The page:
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Discussion Starter · #1 ·
I've had BB7s on another bike for over a year. I know how to break them in and how they should feel when properly broken in (new pads and new rotors).

I just put an '06 BB7 with a Roundagon rotor in front and a previous year BB7 (seems like the instructions always say 2002!) with a Clean Sweep rotor in back on another bike. Did 40 long stops to break both in, like a good boy. Well, the rear Clean Sweep broke in just fine, lotsa stopping power. The front Roundagon was basically worthless after 40 stops. The rear was working so good it had me fooled till halfway through my first real ride when I realized the front wasn't working at all.

I know there's always the chance that the front rotor got contaminated with grease or something and that's the reason. I'm going to clean the p!ss out of it (hope the pads aren't contaminated). My question is: are the Roundagon rotors made from some different material or whatever that makes them much longer to break in? After today's ride it sorta stops, though I can't lock it up. The rear is just like my other ones, one-finger lockup.
 

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Discussion Starter · #2 ·
someone has to have an opinion about this-Shiggy?

Has no one out there broken in a new Roundagon or does no one out there know whether it's made differently that would account for it's "unbreakinability?" Shiggy?
 

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20 stops

i have read an article that on the internet nthat said to do 20 to 25 stops by getting up to speed about 16 mph and then apply both brakes and come to a gradual easy stop not hard then start over again. I have had my BB7's for about three months and there fine although did take some time to break in. i decided not to worry about it and just ride and use them when needed. around ny hometown we have some tuff trails and Im not good enough and confident enough to let the bike fly so i ride them sometimes for 60yeards down hill and they have gotten hot enough to smell but no fade lthough the sound changed because of the heat but there strong and ready to stolp me. I use the front and rear although more on the front. Seems break in is a differnt thought by everyone. the one to ask is xsl_will
 

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Discussion Starter · #4 ·
OK, then, XSL_Will--your opinion please

I know how to break in a new set of pads and rotors, but thanks to the above poster. Plenty of newbies wonder what the correct process is. The question is, are the Roundagon rotors of a different material or manufacturing process that makes them harder to break in (a longer time of no braking power) than the Clean Sweeps?
 

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I wear two thongs
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My brother has BB7's with the roundagon rotor and it took him about 25 solid stops to reach about 80% power then a 5 mile XC ride got them almost full and after about 400ft of the way down hunter mountain they reached full power, as for a different matierial Im not sure. Do the pads feel slick when they hit the rotor? if so they may have gotten contaminated and the only guaranteed way to get full power back to the brake is to take the front wheel off clean the rotor thoroughly with rubbing alcohol replace the pads and break them in as normal.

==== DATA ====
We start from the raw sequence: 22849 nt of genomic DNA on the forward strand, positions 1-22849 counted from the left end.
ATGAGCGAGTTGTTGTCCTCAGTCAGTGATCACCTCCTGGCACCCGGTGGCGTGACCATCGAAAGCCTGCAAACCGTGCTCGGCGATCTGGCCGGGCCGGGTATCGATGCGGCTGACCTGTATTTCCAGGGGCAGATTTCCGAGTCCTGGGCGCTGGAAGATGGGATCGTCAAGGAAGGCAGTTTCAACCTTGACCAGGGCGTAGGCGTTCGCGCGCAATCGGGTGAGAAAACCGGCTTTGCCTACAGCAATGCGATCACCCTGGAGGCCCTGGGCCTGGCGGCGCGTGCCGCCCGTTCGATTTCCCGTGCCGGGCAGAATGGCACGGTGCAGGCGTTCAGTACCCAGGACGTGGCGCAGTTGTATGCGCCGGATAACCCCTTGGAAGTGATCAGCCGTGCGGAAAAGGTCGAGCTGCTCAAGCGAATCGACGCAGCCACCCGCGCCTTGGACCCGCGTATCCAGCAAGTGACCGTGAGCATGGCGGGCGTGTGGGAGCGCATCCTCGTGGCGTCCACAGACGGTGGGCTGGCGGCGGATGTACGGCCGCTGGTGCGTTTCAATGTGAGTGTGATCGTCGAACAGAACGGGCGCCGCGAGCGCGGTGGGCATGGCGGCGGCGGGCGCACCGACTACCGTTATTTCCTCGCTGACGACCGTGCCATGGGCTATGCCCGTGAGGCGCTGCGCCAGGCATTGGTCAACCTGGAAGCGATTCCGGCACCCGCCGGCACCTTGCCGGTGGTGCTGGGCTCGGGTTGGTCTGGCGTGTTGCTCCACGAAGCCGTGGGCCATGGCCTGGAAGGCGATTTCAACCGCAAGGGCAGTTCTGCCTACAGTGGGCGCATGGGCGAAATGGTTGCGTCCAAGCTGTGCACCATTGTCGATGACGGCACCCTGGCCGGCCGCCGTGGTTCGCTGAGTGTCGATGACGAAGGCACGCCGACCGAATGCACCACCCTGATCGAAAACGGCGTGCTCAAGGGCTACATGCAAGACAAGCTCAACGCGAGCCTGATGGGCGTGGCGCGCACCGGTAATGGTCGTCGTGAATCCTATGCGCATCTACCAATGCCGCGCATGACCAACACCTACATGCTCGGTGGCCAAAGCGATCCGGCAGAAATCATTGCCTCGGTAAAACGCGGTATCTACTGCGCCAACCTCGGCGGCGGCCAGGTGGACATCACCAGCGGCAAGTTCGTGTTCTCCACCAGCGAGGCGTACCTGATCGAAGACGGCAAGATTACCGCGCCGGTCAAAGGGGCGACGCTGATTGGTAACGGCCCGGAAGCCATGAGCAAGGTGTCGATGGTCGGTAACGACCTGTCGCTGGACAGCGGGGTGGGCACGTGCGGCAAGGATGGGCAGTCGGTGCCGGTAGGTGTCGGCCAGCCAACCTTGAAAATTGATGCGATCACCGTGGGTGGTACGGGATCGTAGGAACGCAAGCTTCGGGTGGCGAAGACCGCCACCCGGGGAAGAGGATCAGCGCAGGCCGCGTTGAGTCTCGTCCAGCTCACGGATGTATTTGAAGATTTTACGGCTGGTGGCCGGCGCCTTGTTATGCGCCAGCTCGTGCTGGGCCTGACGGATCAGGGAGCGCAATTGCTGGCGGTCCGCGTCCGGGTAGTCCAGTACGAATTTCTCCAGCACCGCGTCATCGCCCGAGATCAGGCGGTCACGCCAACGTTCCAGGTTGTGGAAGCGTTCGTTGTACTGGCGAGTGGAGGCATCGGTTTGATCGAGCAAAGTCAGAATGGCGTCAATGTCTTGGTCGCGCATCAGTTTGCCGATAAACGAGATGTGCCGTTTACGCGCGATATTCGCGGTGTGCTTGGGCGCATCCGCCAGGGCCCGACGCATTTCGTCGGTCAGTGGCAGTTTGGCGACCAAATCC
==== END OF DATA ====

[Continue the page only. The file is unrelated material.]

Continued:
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you dont HAVE to replace the pads, i've contaminated my pads before, and i just baked them in the oven at 315degrees for 15min, and then break them in again. they work fine.
 

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I picked up some 2006 BB7s earlier this year. I installed them the day before a 24h race. I made as many stops as i could that night around town, but they still were not at full power. After the race however (103km for me) they were fine :) I felt the power improve as the race went on.
 

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I've got 2 bikes with bb7s, one with cleansweeps and one with roundagons. The cleansweeps just seem to "bite" better and feel a lot stronger.
 

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Discussion Starter · #9 ·
Roundagon--an inferior rotor? But why?

tmp said:
I've got 2 bikes with bb7s, one with cleansweeps and one with roundagons. The cleansweeps just seem to "bite" better and feel a lot stronger.
I remember checking out some BB7s on ebay. A guy selling a set that had Clean Sweeps said that they were 2006 calipers but with Clean Sweep rotors (how he wound up with that combination I don't know), but he preferred the CS over the R. He didn't elaborate and I didn't think anything of it. I can tell you my CSs just grip like a sum***** while the R still seems to not really want to stop me. If that R doesn't come around soon it'll wind up in my bikesparepartsbin and never see the light of day again. Unless somebody shoots me an offer for a rotor that doesn't work. Sold!
 
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